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Red Hat Enterprise Linux (RHEL) version 7.5 introduced the “boom” utility for managing LVM snapshot and image boot entries.

This new functionality could be very helpful for system administrators, especially those responsible for RHEL servers running directly on physical hardware, where booting from snapshots has previously been more difficult.  

This post will cover the basics of how to use boom, including an example where a snapshot is created, boom is configured to add a boot entry for the snapshot, and the system is booted from the snapshot.  

Demo Environment

In this demo environment, we have a RHEL 7.5 host that is using LVM (except for the /boot filesystem, which is not using LVM). The volume group is named rhel_rhel7, and contains a logical volume (LV) for the root filesystem named root, and a logical volume for swap space named swap:

# vgs
 VG      #PV #LV #SN Attr   VSize VFree
 rhel_rhel7   2 2 0 wz--n- 48.99g <30.00g
# lvs
 LV   VG   Attr    LSize   Pool Origin Data%  Meta% Move Log Cpy%Sync Convert
 root rhel_rhel7 -wi-ao---- <17.00g                                               
 swap rhel_rhel7 -wi-ao----   2.00g

The rhel_rhel7 volume group has enough available free space to create a snapshot logical volume for the root logical volume. Remember to properly size your snapshots because if the snapshot fills up, it becomes invalid.  

Getting Started with Boom

The first step is to install the lvm2-python-boom package, which provides the boom utility. This can be installed by running yum install lvm2-python-boom.

Next, we will create a snapshot of the root logical volume in the rhel_rhel7 volume group by running:

# lvcreate -s rhel_rhel7/root -n root_snapshot_071018 -L 17G
 Logical volume "root_snapshot_071018" created.

The “-s” specifies the volume group/logical volume name of the logical volume we want to create a snapshot of. The “-n” specifies a name for the snapshot logical volume (in our case the name will be “root_snapshot_071018”), and the “-L” specifies the size of the snapshot logical volume, which in our example is 17 GB.  

Then, we will use boom to create a boot entry for this snapshot by running:

# boom create --title "Root Snapshot - 07/10/18" --rootlv rhel_rhel7/root_snapshot_071018
WARNING - Boom configuration not found in grub.cfg
WARNING - Run 'grub2-mkconfig > /boot/grub2/grub.cfg' to enable
Created entry with boot_id d2c8369:
 title Root Snapshot - 07/10/18
 machine-id 1181b7e44d6845e38a9dc3257af5d56b
 version 3.10.0-862.6.3.el7.x86_64
 linux /vmlinuz-3.10.0-862.6.3.el7.x86_64
 initrd /initramfs-3.10.0-862.6.3.el7.x86_64.img
 options root=/dev/rhel_rhel7/root_snapshot_071018 ro rhgb quiet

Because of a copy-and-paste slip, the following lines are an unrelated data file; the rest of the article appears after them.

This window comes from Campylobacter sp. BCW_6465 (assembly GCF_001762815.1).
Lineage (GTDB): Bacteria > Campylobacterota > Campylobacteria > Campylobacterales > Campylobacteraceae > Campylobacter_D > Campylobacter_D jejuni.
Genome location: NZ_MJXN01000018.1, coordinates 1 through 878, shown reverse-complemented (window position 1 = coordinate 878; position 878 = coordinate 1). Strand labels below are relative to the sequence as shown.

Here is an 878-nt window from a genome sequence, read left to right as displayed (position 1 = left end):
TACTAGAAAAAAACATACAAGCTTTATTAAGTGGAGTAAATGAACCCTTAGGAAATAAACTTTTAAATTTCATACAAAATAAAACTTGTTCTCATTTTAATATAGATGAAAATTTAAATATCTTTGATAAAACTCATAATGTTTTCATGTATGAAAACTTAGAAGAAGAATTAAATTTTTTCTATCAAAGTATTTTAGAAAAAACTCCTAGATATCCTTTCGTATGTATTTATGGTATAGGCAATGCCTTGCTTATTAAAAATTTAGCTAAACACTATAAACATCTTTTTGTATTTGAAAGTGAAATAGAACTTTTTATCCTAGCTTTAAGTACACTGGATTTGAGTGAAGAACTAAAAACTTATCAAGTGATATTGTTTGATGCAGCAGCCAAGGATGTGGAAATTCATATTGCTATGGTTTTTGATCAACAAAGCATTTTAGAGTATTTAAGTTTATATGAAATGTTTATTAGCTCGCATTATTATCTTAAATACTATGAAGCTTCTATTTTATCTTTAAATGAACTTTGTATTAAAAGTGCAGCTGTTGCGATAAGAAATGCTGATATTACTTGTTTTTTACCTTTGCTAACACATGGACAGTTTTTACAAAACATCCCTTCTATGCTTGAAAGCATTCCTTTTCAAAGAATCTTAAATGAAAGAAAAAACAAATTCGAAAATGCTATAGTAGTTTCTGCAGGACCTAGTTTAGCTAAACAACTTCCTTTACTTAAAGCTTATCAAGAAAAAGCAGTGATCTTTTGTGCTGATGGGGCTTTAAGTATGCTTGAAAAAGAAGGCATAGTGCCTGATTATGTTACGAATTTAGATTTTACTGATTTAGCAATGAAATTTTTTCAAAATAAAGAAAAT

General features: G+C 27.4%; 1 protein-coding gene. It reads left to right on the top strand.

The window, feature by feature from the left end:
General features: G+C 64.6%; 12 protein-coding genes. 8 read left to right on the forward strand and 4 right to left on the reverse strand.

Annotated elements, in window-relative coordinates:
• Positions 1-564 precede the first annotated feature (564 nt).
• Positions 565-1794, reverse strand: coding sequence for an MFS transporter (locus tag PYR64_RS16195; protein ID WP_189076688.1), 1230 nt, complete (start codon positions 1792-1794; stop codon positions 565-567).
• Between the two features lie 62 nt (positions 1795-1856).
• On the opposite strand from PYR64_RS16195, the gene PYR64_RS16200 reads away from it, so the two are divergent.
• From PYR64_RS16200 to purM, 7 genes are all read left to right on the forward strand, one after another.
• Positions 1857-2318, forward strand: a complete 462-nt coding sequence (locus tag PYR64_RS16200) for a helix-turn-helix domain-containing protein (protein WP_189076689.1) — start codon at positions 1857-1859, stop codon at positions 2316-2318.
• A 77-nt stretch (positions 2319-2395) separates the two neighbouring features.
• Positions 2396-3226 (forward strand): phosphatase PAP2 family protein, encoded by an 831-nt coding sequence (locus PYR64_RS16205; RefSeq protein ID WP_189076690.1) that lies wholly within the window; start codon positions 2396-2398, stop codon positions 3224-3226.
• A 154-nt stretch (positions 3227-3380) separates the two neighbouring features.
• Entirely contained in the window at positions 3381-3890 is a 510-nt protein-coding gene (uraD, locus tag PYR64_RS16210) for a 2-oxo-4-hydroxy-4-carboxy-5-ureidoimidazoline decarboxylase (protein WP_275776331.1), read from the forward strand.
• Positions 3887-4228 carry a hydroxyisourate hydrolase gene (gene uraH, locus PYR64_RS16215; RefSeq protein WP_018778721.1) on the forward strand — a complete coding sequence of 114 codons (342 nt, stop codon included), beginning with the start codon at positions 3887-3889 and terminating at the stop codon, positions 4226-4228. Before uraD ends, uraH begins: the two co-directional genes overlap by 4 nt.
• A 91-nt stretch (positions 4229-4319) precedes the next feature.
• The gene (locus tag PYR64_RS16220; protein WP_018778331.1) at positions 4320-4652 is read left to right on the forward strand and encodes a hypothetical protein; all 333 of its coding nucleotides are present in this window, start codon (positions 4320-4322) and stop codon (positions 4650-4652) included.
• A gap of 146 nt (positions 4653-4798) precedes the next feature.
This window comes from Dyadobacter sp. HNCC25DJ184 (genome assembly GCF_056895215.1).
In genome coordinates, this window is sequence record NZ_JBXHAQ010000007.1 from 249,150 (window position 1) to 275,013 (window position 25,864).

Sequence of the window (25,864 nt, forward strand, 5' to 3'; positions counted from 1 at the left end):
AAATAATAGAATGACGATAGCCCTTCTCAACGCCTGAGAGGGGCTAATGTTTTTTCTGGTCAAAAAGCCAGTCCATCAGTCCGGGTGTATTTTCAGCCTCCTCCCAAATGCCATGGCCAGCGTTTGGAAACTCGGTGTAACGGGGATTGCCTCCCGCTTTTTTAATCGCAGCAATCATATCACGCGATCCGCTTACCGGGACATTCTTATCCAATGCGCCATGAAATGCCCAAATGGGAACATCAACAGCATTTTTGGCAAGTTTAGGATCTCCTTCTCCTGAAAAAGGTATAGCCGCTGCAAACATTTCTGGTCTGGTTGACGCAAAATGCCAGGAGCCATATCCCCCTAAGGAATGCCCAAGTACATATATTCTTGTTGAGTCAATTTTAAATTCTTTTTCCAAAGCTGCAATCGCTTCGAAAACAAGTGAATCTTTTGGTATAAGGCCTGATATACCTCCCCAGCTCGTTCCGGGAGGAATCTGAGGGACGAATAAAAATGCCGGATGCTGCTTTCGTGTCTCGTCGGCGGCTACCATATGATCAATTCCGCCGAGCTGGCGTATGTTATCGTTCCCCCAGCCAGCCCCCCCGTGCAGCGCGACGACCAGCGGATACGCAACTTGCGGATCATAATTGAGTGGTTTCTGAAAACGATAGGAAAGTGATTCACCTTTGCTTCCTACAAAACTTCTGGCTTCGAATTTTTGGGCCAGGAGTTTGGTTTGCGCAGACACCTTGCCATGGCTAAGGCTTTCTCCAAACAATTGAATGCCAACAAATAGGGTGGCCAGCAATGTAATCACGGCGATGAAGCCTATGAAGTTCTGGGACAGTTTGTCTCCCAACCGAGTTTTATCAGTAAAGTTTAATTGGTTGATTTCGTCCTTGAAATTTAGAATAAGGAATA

The “--title” option on the boom command specifies what title should be shown from the grub2 menu, and the “--rootlv” specifies the volume group/snapshot logical volume name, which in our example is rhel_rhel7/root_snapshot_071018.

Notice that when we ran the boom create command, it came back with a warning that the boom configuration was not found in grub.cfg, and recommended the solution to this.   We will go ahead and run the command it specified in the warning:

# grub2-mkconfig > /boot/grub2/grub.cfg
Generating grub configuration file ...
Found linux image: /boot/vmlinuz-3.10.0-862.6.3.el7.x86_64
Found initrd image: /boot/initramfs-3.10.0-862.6.3.el7.x86_64.img
Found linux image: /boot/vmlinuz-3.10.0-862.el7.x86_64
Found initrd image: /boot/initramfs-3.10.0-862.el7.x86_64.img
Found linux image: /boot/vmlinuz-0-rescue-1181b7e44d6845e38a9dc3257af5d56b
Found initrd image: /boot/initramfs-0-rescue-1181b7e44d6845e38a9dc3257af5d56b.img

At this point, we have created a snapshot of the root logical volume, and configured boom to make the snapshot bootable via the grub2 menu.

We can see what snapshots boom is configured to use by running boom list:

# boom list
BootID  Version               Name                         RootDevice                     
d2c8369 3.10.0-862.6.3.el7.x86_64 Red Hat Enterprise Linux Server /dev/rhel_rhel7/root_snapshot_071018

Next, we will make some changes to the system, then reboot from the snapshot. When we boot from the snapshot, any changes made to the root logical volume after the snapshot was taken should not be visible. 

We will install some additional packages, create a user, and update the /etc/motd file:

# yum install tmux screen
# useradd newuser
# echo “Updated motd file, after snapshot was taken” > /etc/motd

At this point, we will reboot the server and see what it looks like from the grub2 menu:

Fig. 1: Boom LVM Snapshot Boot

We now have a “Snapshots” menu option within the grub2 menu. If we press enter on Snapshots, we will see the snapshot we configured boom with:

Fig. 2: Boom Guide

Once we press enter here, the system will boot from this snapshot.  

Once logged in to the system, we can see that the changes we made in the root logical volume after the snapshot creation are not present: